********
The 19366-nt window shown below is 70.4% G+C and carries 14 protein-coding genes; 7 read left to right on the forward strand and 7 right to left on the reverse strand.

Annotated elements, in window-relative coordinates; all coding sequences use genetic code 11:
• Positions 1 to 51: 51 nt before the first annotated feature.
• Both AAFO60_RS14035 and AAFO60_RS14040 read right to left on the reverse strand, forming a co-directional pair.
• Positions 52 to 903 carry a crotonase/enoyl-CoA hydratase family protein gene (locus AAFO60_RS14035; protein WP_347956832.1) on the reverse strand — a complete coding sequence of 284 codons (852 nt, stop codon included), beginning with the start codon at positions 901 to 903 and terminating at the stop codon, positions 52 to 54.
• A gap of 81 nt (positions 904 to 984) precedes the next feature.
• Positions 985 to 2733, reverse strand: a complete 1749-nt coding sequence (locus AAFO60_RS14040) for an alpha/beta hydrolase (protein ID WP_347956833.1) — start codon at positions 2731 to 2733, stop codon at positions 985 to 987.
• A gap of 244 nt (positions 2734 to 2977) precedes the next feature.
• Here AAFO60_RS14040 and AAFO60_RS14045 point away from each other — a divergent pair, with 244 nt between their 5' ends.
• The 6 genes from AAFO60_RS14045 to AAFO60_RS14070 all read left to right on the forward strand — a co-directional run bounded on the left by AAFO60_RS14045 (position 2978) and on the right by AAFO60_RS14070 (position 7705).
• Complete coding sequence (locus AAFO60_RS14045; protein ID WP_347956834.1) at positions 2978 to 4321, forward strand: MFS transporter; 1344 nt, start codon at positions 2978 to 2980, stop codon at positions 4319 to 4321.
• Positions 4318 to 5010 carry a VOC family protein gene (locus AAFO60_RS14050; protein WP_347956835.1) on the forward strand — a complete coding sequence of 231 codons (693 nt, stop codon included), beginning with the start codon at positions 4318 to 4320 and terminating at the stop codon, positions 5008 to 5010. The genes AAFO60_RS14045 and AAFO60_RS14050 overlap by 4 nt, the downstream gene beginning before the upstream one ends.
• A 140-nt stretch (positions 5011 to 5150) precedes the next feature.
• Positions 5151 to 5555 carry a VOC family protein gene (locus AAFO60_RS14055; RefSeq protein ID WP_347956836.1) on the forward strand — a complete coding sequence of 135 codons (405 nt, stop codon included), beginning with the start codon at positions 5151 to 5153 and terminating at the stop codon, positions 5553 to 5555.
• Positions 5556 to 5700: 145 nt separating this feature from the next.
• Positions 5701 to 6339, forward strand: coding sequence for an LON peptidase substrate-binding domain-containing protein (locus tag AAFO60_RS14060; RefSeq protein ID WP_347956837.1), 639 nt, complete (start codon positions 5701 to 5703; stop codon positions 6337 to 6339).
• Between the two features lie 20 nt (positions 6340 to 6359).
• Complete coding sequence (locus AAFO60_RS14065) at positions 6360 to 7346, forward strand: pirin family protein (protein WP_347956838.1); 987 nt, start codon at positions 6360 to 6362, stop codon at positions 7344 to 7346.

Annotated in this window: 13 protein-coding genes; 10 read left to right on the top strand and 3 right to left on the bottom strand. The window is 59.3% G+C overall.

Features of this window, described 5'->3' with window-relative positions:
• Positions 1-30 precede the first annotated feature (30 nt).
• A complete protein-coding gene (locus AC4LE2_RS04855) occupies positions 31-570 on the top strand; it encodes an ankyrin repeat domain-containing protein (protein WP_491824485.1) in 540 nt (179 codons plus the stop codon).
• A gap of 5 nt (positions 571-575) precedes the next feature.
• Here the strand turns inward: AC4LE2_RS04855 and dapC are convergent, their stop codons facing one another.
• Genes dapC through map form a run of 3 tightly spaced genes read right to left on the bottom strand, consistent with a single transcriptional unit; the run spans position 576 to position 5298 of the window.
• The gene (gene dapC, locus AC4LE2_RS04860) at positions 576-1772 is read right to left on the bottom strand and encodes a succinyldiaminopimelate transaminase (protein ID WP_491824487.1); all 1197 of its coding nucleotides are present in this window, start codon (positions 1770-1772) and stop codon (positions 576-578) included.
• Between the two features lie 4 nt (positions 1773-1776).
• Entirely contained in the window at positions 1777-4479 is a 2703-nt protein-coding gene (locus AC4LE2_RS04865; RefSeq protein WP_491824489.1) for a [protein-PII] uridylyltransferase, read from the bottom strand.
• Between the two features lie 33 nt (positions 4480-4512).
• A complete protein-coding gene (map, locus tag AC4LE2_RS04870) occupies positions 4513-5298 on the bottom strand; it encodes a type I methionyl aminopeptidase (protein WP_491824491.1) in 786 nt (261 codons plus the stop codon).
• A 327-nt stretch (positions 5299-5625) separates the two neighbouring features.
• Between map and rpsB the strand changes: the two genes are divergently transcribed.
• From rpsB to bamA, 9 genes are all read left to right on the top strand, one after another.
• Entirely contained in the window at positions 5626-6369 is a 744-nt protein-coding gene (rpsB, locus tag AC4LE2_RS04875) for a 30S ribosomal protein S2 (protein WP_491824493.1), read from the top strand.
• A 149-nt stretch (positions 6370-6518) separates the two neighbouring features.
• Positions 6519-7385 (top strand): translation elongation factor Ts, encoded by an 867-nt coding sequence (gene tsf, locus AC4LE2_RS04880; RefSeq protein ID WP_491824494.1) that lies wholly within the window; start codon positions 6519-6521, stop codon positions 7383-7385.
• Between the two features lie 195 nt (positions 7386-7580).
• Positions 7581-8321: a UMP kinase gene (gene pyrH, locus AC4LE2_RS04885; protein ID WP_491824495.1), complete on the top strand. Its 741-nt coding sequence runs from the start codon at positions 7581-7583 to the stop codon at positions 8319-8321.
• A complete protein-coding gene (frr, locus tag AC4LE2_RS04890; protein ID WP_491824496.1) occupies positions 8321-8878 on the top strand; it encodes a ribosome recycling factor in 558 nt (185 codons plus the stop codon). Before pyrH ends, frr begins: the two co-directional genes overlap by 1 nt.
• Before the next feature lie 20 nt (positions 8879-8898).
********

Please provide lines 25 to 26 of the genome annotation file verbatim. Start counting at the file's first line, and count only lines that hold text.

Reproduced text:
• Genes dapC through map form a run of 3 tightly spaced genes read right to left on the bottom strand, consistent with a single transcriptional unit; the run spans position 576 to position 5298 of the window.
• The gene (gene dapC, locus AC4LE2_RS04860) at positions 576-1772 is read right to left on the bottom strand and encodes a succinyldiaminopimelate transaminase (protein ID WP_491824487.1); all 1197 of its coding nucleotides are present in this window, start codon (positions 1770-1772) and stop codon (positions 576-578) included.